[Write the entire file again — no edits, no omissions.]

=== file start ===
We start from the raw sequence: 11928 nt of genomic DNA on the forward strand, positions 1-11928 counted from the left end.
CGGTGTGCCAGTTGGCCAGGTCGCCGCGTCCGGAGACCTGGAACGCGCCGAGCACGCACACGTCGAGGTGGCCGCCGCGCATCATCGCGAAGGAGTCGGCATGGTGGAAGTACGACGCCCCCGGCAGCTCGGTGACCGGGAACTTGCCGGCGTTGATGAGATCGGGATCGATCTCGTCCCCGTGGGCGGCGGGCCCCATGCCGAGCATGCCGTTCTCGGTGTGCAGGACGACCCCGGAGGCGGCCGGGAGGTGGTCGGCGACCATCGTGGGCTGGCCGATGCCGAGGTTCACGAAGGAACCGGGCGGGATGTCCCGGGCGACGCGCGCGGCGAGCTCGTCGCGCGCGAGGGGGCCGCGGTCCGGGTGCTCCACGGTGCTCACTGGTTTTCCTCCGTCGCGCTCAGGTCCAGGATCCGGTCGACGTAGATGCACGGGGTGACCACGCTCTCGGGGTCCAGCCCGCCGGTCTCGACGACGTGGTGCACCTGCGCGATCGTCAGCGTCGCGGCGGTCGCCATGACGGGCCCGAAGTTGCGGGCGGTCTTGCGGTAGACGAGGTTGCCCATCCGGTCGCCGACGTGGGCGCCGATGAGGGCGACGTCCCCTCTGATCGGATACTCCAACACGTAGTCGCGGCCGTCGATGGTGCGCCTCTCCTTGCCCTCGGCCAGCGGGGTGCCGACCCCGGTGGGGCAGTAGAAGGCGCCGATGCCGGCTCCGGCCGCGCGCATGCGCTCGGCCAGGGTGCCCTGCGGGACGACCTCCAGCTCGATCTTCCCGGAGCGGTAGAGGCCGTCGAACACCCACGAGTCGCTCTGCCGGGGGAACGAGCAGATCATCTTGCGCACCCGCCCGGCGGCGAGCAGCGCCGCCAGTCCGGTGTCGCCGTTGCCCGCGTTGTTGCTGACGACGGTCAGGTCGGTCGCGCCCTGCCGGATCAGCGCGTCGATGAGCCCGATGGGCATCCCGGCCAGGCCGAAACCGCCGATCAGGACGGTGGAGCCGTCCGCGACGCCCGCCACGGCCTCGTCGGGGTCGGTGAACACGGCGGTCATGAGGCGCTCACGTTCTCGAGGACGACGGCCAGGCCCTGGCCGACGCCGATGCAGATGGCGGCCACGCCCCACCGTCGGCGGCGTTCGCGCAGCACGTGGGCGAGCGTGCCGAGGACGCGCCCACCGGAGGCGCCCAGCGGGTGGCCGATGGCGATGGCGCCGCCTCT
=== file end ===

We start from the raw sequence: 11928 nt of genomic DNA on the forward strand, positions 1-11928 counted from the left end.
CGGTGTGCCAGTTGGCCAGGTCGCCGCGTCCGGAGACCTGGAACGCGCCGAGCACGCACACGTCGAGGTGGCCGCCGCGCATCATCGCGAAGGAGTCGGCATGGTGGAAGTACGACGCCCCCGGCAGCTCGGTGACCGGGAACTTGCCGGCGTTGATGAGATCGGGATCGATCTCGTCCCCGTGGGCGGCGGGCCCCATGCCGAGCATGCCGTTCTCGGTGTGCAGGACGACCCCGGAGGCGGCCGGGAGGTGGTCGGCGACCATCGTGGGCTGGCCGATGCCGAGGTTCACGAAGGAACCGGGCGGGATGTCCCGGGCGACGCGCGCGGCGAGCTCGTCGCGCGCGAGGGGGCCGCGGTCCGGGTGCTCCACGGTGCTCACTGGTTTTCCTCCGTCGCGCTCAGGTCCAGGATCCGGTCGACGTAGATGCACGGGGTGACCACGCTCTCGGGGTCCAGCCCGCCGGTCTCGACGACGTGGTGCACCTGCGCGATCGTCAGCGTCGCGGCGGTCGCCATGACGGGCCCGAAGTTGCGGGCGGTCTTGCGGTAGACGAGGTTGCCCATCCGGTCGCCGACGTGGGCGCCGATGAGGGCGACGTCCCCTCTGATCGGATACTCCAACACGTAGTCGCGGCCGTCGATGGTGCGCCTCTCCTTGCCCTCGGCCAGCGGGGTGCCGACCCCGGTGGGGCAGTAGAAGGCGCCGATGCCGGCTCCGGCCGCGCGCATGCGCTCGGCCAGGGTGCCCTGCGGGACGACCTCCAGCTCGATCTTCCCGGAGCGGTAGAGGCCGTCGAACACCCACGAGTCGCTCTGCCGGGGGAACGAGCAGATCATCTTGCGCACCCGCCCGGCGGCGAGCAGCGCCGCCAGTCCGGTGTCGCCGTTGCCCGCGTTGTTGCTGACGACGGTCAGGTCGGTCGCGCCCTGCCGGATCAGCGCGTCGATGAGCCCGATGGGCATCCCGGCCAGGCCGAAACCGCCGATCAGGACGGTGGAGCCGTCCGCGACGCCCGCCACGGCCTCGTCGGGGTCGGTGAACACGGCGGTCATGAGGCGCTCACGTTCTCGAGGACGACGGCCAGGCCCTGGCCGACGCCGATGCAGATGGCGGCCACGCCCCACCGTCGGCGGCGTTCGCGCAGCACGTGGGCGAGCGTGCCGAGGACGCGCCCACCGGAGGCGCCCAGCGGGTGGCCGATGGCGATGGCGCCGCCTCT